The next child is then summoned to meet Santa and Angelica declares it’s her, whether it was or wasn’t I can’t tell. She runs into this makeshift Santa’s village and jumps into the big guy’s lap. We get a closeup of his face as he grimaces indicating that Angelica must have landed on a sensitive area. The Santa (sounds like Michael Bell, who voices Angelica’s dad Drew) then goes into the usual routine and asks Angelica what she wants for Christmas. She tells him that she wants a Luxurious Hair Cynthia doll, which is kind of funny because the defining characteristic of her beloved Cynthia doll is that most of her hair has been pulled out. The Santa seems agreeable to this, but Angelica stops him because she has more. She then lists off a bunch of stuff she wants that’s all designed to sound insane. Something about a nuclear fission game and a real surgical kit are the highlights. As the Santa starts to pushback by telling her that’s a lot, she raises her voice to yell “I’m not finished yet!” You see, the big item she desires is a Deluxe Cynthia Beach House with real working hot tub, satellite dish, entertainment center, and attached garage.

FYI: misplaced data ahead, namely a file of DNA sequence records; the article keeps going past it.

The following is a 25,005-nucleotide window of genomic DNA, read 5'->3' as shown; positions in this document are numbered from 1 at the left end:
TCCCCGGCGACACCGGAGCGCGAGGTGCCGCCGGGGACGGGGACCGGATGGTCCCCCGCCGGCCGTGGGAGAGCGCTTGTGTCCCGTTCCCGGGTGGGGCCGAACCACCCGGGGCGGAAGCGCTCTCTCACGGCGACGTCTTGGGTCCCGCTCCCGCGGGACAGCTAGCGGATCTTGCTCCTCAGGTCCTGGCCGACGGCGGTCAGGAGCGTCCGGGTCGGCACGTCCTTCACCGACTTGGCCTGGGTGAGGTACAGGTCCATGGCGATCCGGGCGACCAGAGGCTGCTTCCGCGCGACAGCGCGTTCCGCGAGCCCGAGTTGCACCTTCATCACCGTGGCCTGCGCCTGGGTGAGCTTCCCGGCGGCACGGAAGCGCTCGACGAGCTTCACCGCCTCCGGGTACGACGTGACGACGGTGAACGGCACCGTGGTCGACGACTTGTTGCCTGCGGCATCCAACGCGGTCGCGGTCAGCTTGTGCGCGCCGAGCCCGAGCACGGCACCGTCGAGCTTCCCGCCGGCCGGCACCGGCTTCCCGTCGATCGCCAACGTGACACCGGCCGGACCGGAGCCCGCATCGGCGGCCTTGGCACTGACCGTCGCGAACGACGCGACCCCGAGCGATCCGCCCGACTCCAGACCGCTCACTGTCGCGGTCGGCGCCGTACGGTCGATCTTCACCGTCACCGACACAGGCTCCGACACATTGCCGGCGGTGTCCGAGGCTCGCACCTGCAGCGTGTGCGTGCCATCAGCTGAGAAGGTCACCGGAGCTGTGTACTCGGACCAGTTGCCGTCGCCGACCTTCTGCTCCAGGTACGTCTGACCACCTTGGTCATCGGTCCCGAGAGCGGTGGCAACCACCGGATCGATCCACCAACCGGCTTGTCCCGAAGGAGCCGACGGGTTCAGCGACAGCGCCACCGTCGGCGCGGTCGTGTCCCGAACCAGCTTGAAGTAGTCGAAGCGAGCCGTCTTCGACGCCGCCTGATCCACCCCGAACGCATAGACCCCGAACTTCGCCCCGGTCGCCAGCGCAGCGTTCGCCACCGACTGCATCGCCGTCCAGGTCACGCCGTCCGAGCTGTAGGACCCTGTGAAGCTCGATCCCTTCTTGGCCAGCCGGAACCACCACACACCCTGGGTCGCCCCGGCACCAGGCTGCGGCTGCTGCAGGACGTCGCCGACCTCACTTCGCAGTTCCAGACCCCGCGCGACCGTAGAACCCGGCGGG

She ends her list with a smile while leaving the Santa stammering and unsure of what to say. Obviously, this guy is pretty good at his job and doesn’t want to put that kind of pressure on the kid’s parents as he tries to tell her that’s a very long list of presents. Angelica pushes back and questions why he doesn’t already know this stuff already. He stutters and stammers some more and then Angelic lays a harsh accusation upon him: You’re not the real Santa! She goes for the beard and it’s a fake, a rookie mistake by the department store, and she runs screaming out of the little hut “Santa is a fake! Run for your lives!”
We then dissolve on a Happy Holidays banner and find ourselves in the Pickles’ living room. Angelica is opening a “Thanks for Shopping” box that’s apparently full of toys. Phil and Lil ask where she got it and she tells them from Santa Claus. They respond with confusion since it isn’t Christmas yet, but Angelica tells them you just have to know how to work him. Stu, Drew, and Chuckie’s dad Chas (Bell) enter carrying boxes and Drew is concerned for his daughter’s well-being following the incident at the mall. Stu tells him she looks pretty happy to him as we cut to Angelica gleefully ripping open another box and Chas confirms that the store gave her practically every toy they had. Drew is still worried that she’ll be traumatized by the ordeal and it’s not hard to see how Angelica came to be as spoiled as she is with a father like Drew.
The fathers continue doing dad stuff while Angelica continues rummaging through boxes. She’s extremely dissatisfied with the toys gifted to her and refers to it as a bunch of junk since none of it came from her list. Phil and Lil try to take a peek in one of the boxes and she swipes at them sending them running scared into the kitchen. The boys are seated at the table while Didi appears to be helping Betty (Soucie), the mother of Phil and Lil, with some plumbing under the sink. This is supposed to be a bit of gender humor where the men are just gabbing while the masculine Betty does the manual work. It’s dated.